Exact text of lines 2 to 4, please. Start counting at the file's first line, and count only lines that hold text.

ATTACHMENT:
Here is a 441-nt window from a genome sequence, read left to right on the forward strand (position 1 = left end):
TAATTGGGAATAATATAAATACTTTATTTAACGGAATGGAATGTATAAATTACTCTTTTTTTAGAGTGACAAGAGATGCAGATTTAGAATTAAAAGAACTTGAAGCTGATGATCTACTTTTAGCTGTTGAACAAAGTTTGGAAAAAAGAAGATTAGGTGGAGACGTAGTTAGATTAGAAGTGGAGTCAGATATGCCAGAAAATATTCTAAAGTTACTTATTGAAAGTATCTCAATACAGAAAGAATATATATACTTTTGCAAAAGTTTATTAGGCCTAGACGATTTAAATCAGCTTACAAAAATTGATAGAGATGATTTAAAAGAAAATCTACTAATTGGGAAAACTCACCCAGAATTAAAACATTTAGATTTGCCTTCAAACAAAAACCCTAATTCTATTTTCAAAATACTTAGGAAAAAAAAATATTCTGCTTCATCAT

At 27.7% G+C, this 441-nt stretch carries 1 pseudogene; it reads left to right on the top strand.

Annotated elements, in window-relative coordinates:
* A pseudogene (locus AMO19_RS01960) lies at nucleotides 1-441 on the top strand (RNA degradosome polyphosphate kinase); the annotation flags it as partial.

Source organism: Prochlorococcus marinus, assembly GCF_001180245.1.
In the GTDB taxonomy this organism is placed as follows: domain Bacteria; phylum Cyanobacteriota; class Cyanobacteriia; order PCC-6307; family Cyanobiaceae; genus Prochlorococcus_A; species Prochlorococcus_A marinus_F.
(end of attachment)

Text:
TAATTGGGAATAATATAAATACTTTATTTAACGGAATGGAATGTATAAATTACTCTTTTTTTAGAGTGACAAGAGATGCAGATTTAGAATTAAAAGAACTTGAAGCTGATGATCTACTTTTAGCTGTTGAACAAAGTTTGGAAAAAAGAAGATTAGGTGGAGACGTAGTTAGATTAGAAGTGGAGTCAGATATGCCAGAAAATATTCTAAAGTTACTTATTGAAAGTATCTCAATACAGAAAGAATATATATACTTTTGCAAAAGTTTATTAGGCCTAGACGATTTAAATCAGCTTACAAAAATTGATAGAGATGATTTAAAAGAAAATCTACTAATTGGGAAAACTCACCCAGAATTAAAACATTTAGATTTGCCTTCAAACAAAAACCCTAATTCTATTTTCAAAATACTTAGGAAAAAAAAATATTCTGCTTCATCAT

At 27.7% G+C, this 441-nt stretch carries 1 pseudogene; it reads left to right on the top strand.

Annotated elements, in window-relative coordinates: